Canis ISSN: 2398-2942

Skin: ichthyosis

Contributor(s): Karen Campbell, David Scarff, Susan E Shaw


  • Cause: rare congenital skin disease of dogs.
  • Signs: extreme hyperkeratosis on all or part of skin.
  • Footpads greatly thickened.
  • Excessive cutaneous scaling and/or adherent plaques.
  • Diagnosis: clinical signs, age of onset, histopathology, genetic testing.
  • Treatment: oral isotretinoin and long-term use of shampoos and emollients.
  • Prognosis: guarded - incurable and euthanasia may be requested.



  • Multiple subtypes of ichthyosis are likely to be present.
  • Epidermolytic forms have been associated with a defect in keratin 10 formation.
  • Non-epidermolytic forms have been associated with deficiencies in transglutaminase 1.
  • Congenital ichthyosis in Golden Retrievers is associated with a PNPLA1 mutation.
  • Congenital keratoconjunctivitis sicca and ichthyosiform dermatitis in Cavalier King Charles Spaniels is associated with a mutation of the FAM83H gene.
  • Icythyosis in American Bulldogs is associated with NIPAL4 (ICHTHYIN) deficiency.
  • Icythyosis in Great Danes is associated with a novel SLC27A4 splice acceptor site mutation.
  • Other reported mutations include defects in 12R-lipoxygenase, eLOX-3, and the ABCA12 gene (resulting in deficiency in transporter proteins for epidermal lipids).

Predisposing factors

  • Hereditary, majority associated with mutations in autosomal recessive genes.


  • Congenital.
  • A range of pathophysiological defects may be present depending on breed affected.
  • One study in West Highland White Terrier suggested that epidermal hyperproliferation was present.
  • Norfolk Terriers have a mutation in gene controlling keratin 10 production.
  • Jack Russell Terriers/Parson Terriers have a deficiency of transglutaminase production.
  • Cavalier King Charles Spaniels have a mutation in the FAM83H gene that results in keratoconjunctivitis, deformed claw growth, a frizzy coat and excessive scaling.
  • Hyperproliferation of epidermis, with very short epidermal cell renewal time.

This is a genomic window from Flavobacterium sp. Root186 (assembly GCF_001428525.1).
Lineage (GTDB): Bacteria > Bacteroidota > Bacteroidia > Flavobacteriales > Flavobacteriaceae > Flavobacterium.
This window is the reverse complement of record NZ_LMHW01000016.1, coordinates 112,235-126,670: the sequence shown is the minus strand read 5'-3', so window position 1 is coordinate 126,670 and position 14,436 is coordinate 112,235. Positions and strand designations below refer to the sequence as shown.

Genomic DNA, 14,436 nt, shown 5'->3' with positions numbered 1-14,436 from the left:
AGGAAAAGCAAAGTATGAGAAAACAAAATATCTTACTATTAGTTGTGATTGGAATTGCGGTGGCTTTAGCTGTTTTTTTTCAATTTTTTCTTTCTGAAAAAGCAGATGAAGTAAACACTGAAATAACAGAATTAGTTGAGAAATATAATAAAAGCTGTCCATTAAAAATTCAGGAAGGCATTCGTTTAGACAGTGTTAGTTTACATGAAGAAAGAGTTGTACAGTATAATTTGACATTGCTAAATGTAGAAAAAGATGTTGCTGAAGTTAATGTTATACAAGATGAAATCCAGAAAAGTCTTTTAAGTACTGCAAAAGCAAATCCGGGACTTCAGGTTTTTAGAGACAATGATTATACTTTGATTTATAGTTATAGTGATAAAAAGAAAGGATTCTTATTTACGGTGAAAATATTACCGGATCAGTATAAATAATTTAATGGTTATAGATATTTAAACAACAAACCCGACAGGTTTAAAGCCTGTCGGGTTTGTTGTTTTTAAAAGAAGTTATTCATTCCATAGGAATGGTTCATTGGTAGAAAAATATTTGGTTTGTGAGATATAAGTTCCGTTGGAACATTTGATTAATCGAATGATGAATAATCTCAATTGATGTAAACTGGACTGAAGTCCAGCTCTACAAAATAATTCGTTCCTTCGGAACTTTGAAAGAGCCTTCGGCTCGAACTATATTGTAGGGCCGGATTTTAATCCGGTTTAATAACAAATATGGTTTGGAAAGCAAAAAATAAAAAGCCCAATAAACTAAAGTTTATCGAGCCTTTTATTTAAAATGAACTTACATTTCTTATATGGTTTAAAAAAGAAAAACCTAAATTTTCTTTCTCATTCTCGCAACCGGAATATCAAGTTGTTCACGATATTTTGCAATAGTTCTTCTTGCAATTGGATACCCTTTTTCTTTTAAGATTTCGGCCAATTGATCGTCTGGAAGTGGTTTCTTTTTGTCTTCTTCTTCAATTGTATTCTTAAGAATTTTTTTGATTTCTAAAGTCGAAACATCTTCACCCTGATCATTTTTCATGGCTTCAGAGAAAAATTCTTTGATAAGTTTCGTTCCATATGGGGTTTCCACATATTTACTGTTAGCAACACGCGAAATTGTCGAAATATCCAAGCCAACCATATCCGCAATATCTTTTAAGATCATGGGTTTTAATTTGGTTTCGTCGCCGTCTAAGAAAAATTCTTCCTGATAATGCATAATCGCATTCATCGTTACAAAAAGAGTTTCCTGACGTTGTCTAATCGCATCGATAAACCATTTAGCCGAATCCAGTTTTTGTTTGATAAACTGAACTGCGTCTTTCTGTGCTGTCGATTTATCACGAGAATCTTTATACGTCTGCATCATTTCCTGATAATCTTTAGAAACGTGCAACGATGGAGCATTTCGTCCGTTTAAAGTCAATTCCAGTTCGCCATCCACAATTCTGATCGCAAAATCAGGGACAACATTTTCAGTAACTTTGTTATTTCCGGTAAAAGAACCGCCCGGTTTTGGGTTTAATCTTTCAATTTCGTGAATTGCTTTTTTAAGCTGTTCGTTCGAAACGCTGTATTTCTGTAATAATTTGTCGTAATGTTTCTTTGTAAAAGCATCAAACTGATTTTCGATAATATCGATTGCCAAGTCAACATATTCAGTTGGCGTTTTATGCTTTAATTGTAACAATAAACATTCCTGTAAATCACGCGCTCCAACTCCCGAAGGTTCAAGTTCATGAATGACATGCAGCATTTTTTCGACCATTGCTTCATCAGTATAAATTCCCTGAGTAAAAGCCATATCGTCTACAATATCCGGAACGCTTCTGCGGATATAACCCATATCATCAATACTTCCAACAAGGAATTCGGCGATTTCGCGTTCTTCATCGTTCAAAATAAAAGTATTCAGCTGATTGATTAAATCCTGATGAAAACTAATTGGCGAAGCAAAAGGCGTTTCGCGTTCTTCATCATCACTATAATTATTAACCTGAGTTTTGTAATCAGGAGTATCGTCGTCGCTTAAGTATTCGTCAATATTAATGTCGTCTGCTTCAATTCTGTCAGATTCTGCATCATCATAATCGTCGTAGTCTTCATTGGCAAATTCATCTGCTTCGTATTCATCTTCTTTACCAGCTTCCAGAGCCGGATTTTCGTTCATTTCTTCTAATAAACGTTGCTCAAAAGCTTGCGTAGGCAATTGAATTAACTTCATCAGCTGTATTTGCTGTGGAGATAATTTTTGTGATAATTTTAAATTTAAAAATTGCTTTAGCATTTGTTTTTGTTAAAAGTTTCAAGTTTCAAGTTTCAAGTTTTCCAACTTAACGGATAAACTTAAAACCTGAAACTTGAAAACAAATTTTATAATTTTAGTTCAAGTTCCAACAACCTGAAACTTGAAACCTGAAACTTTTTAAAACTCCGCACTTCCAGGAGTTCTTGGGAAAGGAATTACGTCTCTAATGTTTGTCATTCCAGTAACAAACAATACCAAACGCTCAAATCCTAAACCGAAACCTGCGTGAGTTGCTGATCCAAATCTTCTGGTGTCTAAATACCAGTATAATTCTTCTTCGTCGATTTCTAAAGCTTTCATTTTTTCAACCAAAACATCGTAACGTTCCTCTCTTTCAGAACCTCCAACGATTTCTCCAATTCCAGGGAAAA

• Faulty formation of keratin filaments.
  • Faulty formation of lipid lamellae and other intracellular lipids.
  • Alterations in desquamation of stratum corneum.


  • Present at birth, persists throughout life.


  • Majority of conditions are inherited as autosomal recessive traits Inherited diseases: genetic tests :
    • Affect approximately 25% of offspring when both parents are carriers.
    • Affect 50% when affected dog bred to a carrier.
    • Affect 100% if both parents are affected.


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Further Reading


Refereed papers

  • Recent references from PubMed and VetMedResource.
  • Hoffman A et al (2015) Congenital ichthyosis in 14 Great Dane puppies with a new presentation. Vet Pathol 53 (3), 614-20 PubMed.
  • Mauldin E A et al (2015) Autosomal recessive congenital ichthyosis in American Bulldogs is associated with NIPAL4 (ICHTHYIN) deficiency. Vet Pathol 52 (4), 654-662 PubMed.
  • DiGiovanna J J et al (2013) Systemic retinoids in the management of ichthyosis and related skin types. Dermatol Ther 26 (1), 26-38 PubMed.
  • Grall A et al (2012) PNPLA1 mutations cause autosomal recessive congenital ichthyosis in golden retriever dogs and humans. Nat Genet 44 (2), 140-147 PubMed.

Other sources of information

  • Maudlin E A (2013)Canine ichthyosis and related disorders in cornification.Vet Clin North Am Small Anim Pract43, 89-97.
  • Miller W H, Griffin G E, Campbell K L (2013)Muller and Kirk's Small Animal Dermatology7th edn. St Louis, Elsevier, pp 630-646.
  • Campbell K L (2012)An approach to keratinization disorders.Chapter 6 In: Jackson H, Marsella RBSAVA Manual of Canine and Feline Dermatology. 3rd edn, Gloucester, UK. pp 46-52.
  • Yager J A & Wilcock B P (1994)Color Atlas and Text of Surgical Pathology of the Dog and Cat. London: Wolfe Publishing, Mosby Year Book Europe. ISBN 0 7234 1827 6.
  • Gross T L, Irkhe P J & Walder E J (1992)Veterinary Dermatopathology. St Louis: Mosby Year Book. ISBN 0 8016 5809 8.
  • Scott Wet al(eds) (1995)Muller and Kirk's Small Animal Dermatology.5th edn. Philadelphia: W B Saunders. p 745.